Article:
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research-article

Chip Morphology and Chip Formation Mechanisms during Machining of ECAE-Processed Titanium

[+] Author and Article Information
Brian Davis

Department of Mechanical and Aerospace Engineering, University of Florida, Gainesville, FL 32611, USA
bdavis.18.bd@gmail.com

David Dabrow

Department of Mechanical and Aerospace Engineering, University of Florida, Gainesville, FL 32611, USA
daviddabrow@ufl.edu

Ryan Newell

Department of Materials Science and Engineering, University of Central Florida, Orlando, FL 32816, USA
ryan.newell@knights.ucf.edu

Andrew Miller

Department of Mechanical and Aerospace Engineering, University of Florida, Gainesville, FL 32611, USA
andrewjmiller@ufl.edu

John Schueller

Department of Mechanical and Aerospace Engineering, University of Florida, Gainesville, FL 32611, USA
schuejk@ufl.edu

Guoxian Xiao

General Motors Global R&D, Warren, MI 48090, USA
guoxian.xiao@gm.com

Steven Y. Liang

George W. Woodruff School of Mechanical Engineering, Georgia Institute of Technology, Atlanta, GA 30332, USA
steven.liang@me.gatech.edu

Karl T. Hartwig

Materials Science and Engineering Department, Texas A&M University, College Station, TX 77843-3003, USA
kthartwig@suddenlinkmail.com

Nancy Jean Ruzycki

Department of Material Science and Engineering, University of Florida, Gainesville, FL 32611, USA
nruzycki@mse.ufl.edu

Yongho Sohn

Department of Materials Science and Engineering, University of Central Florida, Orlando, FL 32816, USA
Yongho.Sohn@ucf.edu

Yong Huang

Department of Mechanical and Aerospace Engineering, University of Florida, Gainesville, FL 32611, USA; Department of Material Science and Engineering, University of Florida, Gainesville, FL 32611, USA
yongh@ufl.edu

1Corresponding author.

ASME doi:10.1115/1.4038442 History: Received June 03, 2017; Revised October 30, 2017

Abstract

Severe plastic deformation (SPD) processing such as equal channel angular extrusion (ECAE) has been pioneered to produce ultra-fine grained (UFG) metals for improved mechanical and physical properties. However, understanding the machining of SPD-processed metals is still limited. This study aims to investigate the differences in chip morphology when machining ECAE-processed UFG and coarse-grained (CG) titanium (Ti) and understand the chip formation mechanism using metallographic analysis, digital imaging correlation, and nano-indentation. The chip morphology is classified as aperiodic saw-tooth, continuous, or periodic saw-tooth, and changes with the cutting speed. The chip formation mechanism of the ECAE-processed Ti transitions from cyclic shear localization within the low cutting speed regime (such as 0.1 m/s or higher) to uniform shear localization within the moderately high cutting speed regime (such as from 0.5 to 1.0 m/s) and to cyclic shear localization (1.0 m/s). The shear band spacing increases with the cutting speed and is always lower than that of the CG counterpart. If the shear strain rate distribution contains a shift in the chip flow direction, the chip morphology appears saw-tooth, and cyclic shear localization is the chip formation mechanism. If no such shift occurs, the chip formation is considered continuous, and uniform shear localization is the chip formation mechanism. Hardness measurements show that cyclic shear localization is the chip formation mechanism when localized hardness peaks occur, whereas uniform shear localization is operative when the hardness is relatively constant.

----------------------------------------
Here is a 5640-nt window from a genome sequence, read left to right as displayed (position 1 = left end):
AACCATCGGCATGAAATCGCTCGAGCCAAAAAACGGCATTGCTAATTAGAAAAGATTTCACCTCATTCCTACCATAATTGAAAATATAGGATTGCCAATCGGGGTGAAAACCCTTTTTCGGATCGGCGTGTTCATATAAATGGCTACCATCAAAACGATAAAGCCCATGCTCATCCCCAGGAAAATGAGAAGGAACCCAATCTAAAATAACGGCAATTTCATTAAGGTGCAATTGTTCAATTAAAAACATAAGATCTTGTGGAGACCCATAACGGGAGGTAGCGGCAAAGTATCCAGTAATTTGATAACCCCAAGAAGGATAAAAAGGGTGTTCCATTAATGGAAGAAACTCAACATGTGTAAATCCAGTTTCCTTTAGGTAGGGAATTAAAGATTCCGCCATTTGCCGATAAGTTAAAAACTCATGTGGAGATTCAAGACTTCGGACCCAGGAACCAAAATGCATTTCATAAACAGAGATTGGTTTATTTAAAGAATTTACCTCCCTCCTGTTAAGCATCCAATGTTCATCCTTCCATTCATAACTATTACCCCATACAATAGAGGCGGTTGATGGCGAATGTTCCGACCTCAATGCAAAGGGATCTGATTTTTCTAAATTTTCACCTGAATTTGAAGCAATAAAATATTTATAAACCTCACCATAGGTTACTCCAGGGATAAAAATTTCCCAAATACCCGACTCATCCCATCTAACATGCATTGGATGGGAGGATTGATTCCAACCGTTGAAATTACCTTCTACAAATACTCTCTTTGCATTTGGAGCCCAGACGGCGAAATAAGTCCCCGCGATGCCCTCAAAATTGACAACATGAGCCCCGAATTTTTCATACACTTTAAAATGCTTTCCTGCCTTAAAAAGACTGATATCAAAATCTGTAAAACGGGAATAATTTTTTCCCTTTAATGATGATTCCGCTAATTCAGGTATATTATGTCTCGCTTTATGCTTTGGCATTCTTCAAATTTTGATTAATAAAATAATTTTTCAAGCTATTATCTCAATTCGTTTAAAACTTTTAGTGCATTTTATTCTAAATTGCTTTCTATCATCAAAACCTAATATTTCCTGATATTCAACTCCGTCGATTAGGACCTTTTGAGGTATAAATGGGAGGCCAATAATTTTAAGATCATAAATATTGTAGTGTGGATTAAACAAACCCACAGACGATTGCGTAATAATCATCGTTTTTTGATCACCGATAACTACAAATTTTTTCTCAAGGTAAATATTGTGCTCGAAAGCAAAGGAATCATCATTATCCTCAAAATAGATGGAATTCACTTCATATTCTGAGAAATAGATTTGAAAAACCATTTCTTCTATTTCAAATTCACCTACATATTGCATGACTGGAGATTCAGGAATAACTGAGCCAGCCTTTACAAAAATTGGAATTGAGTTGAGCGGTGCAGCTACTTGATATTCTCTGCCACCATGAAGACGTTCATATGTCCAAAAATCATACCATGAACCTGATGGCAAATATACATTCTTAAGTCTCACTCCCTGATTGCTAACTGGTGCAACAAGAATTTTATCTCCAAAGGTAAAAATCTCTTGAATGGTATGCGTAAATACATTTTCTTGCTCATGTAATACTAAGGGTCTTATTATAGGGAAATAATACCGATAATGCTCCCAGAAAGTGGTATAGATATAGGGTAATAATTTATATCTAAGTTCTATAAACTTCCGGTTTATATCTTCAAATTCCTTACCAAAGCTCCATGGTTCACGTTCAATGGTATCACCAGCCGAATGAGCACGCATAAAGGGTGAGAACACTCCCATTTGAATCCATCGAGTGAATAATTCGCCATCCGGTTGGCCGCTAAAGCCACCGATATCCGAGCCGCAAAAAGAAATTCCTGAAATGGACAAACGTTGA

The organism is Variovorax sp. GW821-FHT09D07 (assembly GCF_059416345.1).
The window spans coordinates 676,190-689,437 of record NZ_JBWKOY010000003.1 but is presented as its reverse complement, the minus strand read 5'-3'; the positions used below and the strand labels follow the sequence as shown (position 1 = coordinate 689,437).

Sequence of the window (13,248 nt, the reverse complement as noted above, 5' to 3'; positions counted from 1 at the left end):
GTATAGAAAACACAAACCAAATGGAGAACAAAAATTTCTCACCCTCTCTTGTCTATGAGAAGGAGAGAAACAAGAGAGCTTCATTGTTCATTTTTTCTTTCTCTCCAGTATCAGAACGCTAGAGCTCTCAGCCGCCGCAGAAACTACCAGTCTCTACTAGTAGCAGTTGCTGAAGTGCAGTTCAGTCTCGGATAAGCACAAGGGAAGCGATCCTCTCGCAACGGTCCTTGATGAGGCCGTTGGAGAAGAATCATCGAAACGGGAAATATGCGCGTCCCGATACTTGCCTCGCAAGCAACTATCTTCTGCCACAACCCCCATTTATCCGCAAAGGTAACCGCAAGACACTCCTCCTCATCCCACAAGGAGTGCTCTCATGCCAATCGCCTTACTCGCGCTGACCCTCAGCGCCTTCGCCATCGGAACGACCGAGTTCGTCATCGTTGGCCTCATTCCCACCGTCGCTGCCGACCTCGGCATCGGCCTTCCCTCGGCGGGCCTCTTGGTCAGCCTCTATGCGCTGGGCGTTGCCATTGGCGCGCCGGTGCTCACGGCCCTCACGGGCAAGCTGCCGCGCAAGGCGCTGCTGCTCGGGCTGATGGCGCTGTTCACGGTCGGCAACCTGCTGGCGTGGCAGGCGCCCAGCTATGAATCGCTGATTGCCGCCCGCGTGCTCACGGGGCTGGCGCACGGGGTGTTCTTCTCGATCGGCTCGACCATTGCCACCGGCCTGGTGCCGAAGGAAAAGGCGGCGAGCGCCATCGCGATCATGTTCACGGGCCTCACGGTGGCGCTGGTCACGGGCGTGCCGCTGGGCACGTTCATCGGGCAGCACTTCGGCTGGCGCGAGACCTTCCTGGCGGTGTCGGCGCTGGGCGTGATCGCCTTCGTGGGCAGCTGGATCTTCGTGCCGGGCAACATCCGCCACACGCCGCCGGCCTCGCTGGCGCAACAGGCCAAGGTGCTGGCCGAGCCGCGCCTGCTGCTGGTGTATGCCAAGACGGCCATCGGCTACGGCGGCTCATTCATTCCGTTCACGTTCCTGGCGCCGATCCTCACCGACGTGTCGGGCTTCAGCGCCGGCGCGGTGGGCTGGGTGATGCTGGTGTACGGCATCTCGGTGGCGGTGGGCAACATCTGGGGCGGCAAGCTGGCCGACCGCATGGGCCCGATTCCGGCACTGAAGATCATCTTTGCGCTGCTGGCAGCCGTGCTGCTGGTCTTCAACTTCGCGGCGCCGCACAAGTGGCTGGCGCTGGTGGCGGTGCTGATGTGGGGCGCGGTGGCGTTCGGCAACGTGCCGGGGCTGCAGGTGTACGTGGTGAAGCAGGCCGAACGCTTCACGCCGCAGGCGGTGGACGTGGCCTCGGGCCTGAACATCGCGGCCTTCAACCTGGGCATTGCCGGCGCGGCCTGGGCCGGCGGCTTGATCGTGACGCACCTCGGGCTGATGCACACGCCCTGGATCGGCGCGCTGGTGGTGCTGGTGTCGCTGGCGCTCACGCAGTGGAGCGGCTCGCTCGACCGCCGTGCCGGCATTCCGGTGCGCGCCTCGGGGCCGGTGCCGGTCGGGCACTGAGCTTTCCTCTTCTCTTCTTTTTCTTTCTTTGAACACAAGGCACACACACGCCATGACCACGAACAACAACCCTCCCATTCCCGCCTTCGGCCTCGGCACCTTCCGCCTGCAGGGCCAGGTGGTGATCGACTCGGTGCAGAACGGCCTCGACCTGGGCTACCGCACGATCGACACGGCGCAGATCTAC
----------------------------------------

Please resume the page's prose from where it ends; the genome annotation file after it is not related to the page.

Copyright (c) 2017 by ASME
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